Dimitrios Kambouris / WireImage 1 / 8
Dimitrios Kambouris / WireImage 1 / 8

Fifteen months after the unexpected death of her life partner Philip Seymour Hoffman, Mimi O'Donnell is finally ready to talk.

In an interview with The New York Times, Mimi opened up about how she wore her emotions on her sleeve while coping.

"I was pretty stubborn in my falling apart," she said. "And my kids saw all of it, because they should. What, am I going to hide it from them? I don't want them to hide it from me. And, even as the artistic director, there were times when I was like, 'I can't do this right now, and I'm not going to pretend I can.'"

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After the Oscar winner's death, Mimi took time off to mourn. And, in a round about way, she credits Cate Blanchett for making her feel somewhat human again, having seen the actress in Sydney Theater Company's production of "The Maids at City Center" last summer.

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"That was the first play that I saw after Phil had died, and she did that thing you want every actress in theater to do: she left her heart on the stage," O'Donnell, a longtime theater director, said. "And I knew enough in that moment to go: 'I love theater. I love it. I love what it can do.' And, not making a concrete decision, but knowing that I wasn't going to leave the theater company, I wasn't going to stop doing this."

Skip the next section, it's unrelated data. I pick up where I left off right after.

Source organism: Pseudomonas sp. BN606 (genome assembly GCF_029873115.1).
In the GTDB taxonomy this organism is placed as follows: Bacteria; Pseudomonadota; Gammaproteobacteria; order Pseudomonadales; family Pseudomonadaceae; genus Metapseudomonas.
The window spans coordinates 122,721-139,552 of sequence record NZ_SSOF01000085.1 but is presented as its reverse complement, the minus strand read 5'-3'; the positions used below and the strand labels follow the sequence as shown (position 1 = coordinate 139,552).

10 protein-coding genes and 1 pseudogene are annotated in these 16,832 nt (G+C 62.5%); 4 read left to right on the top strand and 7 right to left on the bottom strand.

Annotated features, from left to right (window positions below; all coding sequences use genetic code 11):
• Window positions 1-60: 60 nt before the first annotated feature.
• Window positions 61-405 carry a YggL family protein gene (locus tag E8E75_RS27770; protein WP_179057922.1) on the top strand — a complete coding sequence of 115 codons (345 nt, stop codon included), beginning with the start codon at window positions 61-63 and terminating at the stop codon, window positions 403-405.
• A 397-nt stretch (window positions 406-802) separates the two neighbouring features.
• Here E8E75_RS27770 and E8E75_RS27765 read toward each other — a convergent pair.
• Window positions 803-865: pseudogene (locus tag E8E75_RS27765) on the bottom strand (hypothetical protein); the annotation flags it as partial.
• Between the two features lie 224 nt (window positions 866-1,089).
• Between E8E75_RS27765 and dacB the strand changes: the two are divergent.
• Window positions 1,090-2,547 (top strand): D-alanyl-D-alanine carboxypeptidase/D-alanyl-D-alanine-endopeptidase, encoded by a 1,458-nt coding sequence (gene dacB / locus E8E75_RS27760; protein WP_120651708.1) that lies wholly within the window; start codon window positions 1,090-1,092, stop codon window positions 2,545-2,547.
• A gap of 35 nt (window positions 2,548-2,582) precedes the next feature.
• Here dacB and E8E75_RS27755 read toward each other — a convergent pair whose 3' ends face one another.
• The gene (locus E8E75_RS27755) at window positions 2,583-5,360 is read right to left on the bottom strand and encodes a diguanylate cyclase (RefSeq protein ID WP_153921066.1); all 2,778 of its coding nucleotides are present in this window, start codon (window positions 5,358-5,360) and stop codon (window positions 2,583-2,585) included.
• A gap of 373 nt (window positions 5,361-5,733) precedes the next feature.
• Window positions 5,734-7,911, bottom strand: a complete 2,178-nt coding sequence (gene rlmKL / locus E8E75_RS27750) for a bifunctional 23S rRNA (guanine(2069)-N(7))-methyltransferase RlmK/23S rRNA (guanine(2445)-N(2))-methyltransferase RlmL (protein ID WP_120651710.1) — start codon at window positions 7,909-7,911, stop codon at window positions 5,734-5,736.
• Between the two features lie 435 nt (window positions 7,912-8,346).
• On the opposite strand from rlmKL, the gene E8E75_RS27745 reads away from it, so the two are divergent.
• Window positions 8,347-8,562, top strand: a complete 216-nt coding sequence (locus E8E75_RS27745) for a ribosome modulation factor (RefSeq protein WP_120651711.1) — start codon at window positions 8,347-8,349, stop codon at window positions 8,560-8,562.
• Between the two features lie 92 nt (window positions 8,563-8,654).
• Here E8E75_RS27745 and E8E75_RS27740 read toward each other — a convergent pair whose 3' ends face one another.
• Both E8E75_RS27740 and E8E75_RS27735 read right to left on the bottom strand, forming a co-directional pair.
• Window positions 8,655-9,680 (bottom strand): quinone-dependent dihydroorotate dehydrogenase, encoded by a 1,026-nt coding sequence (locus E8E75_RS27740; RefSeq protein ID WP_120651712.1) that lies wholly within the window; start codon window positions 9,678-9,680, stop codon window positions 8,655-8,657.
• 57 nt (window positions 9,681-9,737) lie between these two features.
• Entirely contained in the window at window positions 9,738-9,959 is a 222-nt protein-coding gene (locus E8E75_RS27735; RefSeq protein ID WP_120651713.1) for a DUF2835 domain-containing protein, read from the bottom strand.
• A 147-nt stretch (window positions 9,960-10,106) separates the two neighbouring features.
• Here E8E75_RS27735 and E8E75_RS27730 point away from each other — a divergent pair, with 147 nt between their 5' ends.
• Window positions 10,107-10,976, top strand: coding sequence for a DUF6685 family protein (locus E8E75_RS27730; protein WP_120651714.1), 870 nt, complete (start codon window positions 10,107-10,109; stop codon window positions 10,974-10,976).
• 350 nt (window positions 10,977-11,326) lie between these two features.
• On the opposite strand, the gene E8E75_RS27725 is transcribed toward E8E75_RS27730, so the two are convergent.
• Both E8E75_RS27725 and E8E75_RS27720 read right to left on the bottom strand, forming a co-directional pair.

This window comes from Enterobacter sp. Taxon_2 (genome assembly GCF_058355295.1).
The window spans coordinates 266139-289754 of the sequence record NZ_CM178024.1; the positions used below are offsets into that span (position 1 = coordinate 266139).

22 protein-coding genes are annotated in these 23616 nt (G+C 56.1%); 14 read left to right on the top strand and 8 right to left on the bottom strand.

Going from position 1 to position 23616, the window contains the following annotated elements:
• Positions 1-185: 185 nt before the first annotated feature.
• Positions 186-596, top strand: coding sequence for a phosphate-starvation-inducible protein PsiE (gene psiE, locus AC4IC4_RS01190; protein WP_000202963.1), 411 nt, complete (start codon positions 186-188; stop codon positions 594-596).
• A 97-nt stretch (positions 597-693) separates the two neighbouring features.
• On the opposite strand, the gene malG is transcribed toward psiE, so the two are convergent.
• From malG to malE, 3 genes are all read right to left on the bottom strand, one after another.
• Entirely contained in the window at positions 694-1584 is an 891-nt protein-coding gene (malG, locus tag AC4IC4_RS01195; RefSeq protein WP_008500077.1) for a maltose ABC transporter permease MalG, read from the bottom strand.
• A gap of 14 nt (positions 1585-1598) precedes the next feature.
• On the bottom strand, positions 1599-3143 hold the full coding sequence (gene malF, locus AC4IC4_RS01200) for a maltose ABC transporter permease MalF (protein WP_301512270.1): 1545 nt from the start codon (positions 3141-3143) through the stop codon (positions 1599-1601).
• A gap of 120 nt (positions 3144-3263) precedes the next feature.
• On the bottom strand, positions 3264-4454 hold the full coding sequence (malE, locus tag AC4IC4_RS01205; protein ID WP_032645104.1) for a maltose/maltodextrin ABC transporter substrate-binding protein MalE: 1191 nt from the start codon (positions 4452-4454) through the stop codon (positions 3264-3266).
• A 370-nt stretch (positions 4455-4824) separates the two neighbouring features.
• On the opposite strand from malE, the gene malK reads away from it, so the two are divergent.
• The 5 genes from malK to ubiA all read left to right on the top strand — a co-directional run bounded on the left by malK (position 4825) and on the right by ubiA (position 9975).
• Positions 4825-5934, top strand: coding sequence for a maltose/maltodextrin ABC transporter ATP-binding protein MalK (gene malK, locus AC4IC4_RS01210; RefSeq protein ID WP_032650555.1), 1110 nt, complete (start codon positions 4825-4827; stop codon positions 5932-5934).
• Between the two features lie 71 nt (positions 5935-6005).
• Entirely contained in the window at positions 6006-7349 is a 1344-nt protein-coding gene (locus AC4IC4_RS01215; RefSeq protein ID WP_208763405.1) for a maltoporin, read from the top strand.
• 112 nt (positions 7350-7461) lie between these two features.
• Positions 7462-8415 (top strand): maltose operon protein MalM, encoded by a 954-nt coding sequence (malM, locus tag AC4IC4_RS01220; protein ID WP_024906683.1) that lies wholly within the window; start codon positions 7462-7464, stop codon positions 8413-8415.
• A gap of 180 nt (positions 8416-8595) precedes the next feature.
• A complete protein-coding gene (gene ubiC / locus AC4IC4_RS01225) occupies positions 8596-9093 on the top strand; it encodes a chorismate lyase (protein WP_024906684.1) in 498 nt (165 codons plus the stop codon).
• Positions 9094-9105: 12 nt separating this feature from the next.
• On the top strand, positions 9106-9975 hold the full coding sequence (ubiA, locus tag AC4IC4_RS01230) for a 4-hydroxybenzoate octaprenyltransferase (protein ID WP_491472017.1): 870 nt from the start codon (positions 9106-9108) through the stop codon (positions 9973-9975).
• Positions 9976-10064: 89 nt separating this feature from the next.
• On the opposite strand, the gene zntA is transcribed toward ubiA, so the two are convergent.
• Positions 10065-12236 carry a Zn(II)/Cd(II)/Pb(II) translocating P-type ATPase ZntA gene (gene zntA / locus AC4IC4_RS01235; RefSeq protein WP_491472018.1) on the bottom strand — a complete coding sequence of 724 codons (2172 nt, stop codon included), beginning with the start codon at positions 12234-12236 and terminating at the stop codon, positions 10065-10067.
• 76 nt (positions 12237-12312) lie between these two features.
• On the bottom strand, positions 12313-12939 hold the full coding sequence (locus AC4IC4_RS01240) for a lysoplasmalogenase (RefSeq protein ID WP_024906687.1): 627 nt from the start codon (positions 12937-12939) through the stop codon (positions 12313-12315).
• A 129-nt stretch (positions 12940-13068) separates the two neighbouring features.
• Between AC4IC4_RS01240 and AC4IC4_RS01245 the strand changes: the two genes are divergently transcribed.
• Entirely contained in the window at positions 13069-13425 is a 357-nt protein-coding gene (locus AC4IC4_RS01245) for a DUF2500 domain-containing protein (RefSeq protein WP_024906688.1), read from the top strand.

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Theater, in general, helped her move on.

"I go in feeling whatever I'm feeling about grief, and all of a sudden there's something onstage that's happening—it cracks something open," she said. "When they really, truly open up in front of you emotionally, there's something about it that I find humbling as a human being."

All and all, though, the best question Mimi was asked was also the most simple: how are you doing?

"It is a ridiculous question -- I don't know," she said. "There are so many people who have written beautiful books about grief, who have been able to say it much better than I, but I guess I would say that, after a year has passed, I'm able to function, if that's the right word, or be in the world a little bit differently."